Artificial photosynthesis has always remained us of the ‘Holy Grail’ of sustainability oriented research, especially when it comes to the naturalistic process of harnessing energy. In this regard, scientists from Swedish KTH Royal Institute of Technology have successfully contrived a catalyst that can split water molecules into oxygen and protons. However, the brouhaha is not only about the chemical reaction, which actually has been accomplished before in lab conditions. But, in this case, it is the efficient rate at which it was achieved that is intriguingly baffling.
In natural conditions, photosynthesis entails the ‘breaking’ of water molecules at a turnover rate of up to 400 oxygen molecules per second per catalyst. But when the analogous procedure is mimicked in an artificial scale, the rate drops to a whopping hundred times less than that of the natural process. In fact, up till now, the predicament of slow reacting happened in spite of the successful direct generation of hydrogen from water.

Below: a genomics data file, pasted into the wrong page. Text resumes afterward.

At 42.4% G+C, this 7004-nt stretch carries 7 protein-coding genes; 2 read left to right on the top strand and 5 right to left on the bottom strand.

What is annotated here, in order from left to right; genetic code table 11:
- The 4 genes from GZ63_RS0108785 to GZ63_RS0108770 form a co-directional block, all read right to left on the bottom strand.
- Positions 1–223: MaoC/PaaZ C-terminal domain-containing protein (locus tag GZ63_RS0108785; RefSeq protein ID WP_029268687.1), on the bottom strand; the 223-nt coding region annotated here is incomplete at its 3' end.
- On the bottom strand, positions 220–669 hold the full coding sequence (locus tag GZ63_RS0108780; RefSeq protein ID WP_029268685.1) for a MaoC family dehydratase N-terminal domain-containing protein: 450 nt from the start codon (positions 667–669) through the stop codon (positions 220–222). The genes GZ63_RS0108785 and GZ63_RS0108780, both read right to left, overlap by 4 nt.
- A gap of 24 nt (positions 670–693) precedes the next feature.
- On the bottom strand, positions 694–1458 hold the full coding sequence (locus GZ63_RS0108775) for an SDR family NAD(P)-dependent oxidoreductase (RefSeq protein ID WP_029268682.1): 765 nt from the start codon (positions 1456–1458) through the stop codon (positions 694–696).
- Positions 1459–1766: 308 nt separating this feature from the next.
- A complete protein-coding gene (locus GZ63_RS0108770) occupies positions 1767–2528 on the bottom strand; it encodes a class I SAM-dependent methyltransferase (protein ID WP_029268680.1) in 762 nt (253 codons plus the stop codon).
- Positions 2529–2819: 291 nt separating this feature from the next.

However, in this particular instance, the researchers have developed a catalyst with a special molecular structure. This unit consists of a plane of bipyridine dicarboxylic acid, in which the metallic atom of Ruthenium is embedded, along with two projecting isoquinolines. This efficacious design pattern accounts for a turnover rate of 300 oxygen molecules per second per catalyst, which is comparable to natural photosynthesis.
So, at the end of the day, it is all about the utilization of infinite solar energy for directly producing power. In this regard, the scientists are confident that the cost effectiveness of artificial photosynthesis fueled by such advanced technologies can seriously compete with coal in just ten years time.